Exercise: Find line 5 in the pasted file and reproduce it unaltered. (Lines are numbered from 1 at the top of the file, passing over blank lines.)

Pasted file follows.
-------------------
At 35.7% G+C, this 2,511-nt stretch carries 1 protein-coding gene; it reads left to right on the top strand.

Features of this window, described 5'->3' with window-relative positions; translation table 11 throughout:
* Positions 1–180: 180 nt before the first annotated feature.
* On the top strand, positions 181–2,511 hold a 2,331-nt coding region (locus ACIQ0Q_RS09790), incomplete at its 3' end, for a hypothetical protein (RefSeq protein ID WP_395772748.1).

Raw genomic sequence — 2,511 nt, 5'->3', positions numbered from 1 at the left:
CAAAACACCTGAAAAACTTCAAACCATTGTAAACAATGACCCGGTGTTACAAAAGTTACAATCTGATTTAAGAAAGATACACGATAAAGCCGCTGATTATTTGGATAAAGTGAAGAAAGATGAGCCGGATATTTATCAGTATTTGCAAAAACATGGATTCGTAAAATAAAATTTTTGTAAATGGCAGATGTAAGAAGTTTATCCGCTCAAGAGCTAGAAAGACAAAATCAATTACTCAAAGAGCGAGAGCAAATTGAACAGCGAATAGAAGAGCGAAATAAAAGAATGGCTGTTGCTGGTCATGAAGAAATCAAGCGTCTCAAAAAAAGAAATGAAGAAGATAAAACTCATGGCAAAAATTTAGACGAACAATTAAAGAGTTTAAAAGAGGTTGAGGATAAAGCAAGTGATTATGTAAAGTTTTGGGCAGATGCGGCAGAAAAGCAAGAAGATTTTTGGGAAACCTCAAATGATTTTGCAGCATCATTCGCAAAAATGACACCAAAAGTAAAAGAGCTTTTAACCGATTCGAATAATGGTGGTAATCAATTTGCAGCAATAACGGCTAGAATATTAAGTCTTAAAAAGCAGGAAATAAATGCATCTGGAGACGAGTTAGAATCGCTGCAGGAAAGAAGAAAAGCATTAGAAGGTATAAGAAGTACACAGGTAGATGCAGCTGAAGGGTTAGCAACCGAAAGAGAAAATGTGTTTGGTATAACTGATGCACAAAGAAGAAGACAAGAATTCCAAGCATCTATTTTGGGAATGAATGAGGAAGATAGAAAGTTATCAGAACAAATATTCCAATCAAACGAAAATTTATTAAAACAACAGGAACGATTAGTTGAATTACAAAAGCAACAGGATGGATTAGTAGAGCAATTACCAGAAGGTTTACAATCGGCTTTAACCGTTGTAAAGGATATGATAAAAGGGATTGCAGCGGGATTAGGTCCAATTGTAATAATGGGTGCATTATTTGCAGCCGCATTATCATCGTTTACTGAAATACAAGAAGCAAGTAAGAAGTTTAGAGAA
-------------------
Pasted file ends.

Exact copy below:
Raw genomic sequence — 2,511 nt, 5'->3', positions numbered from 1 at the left: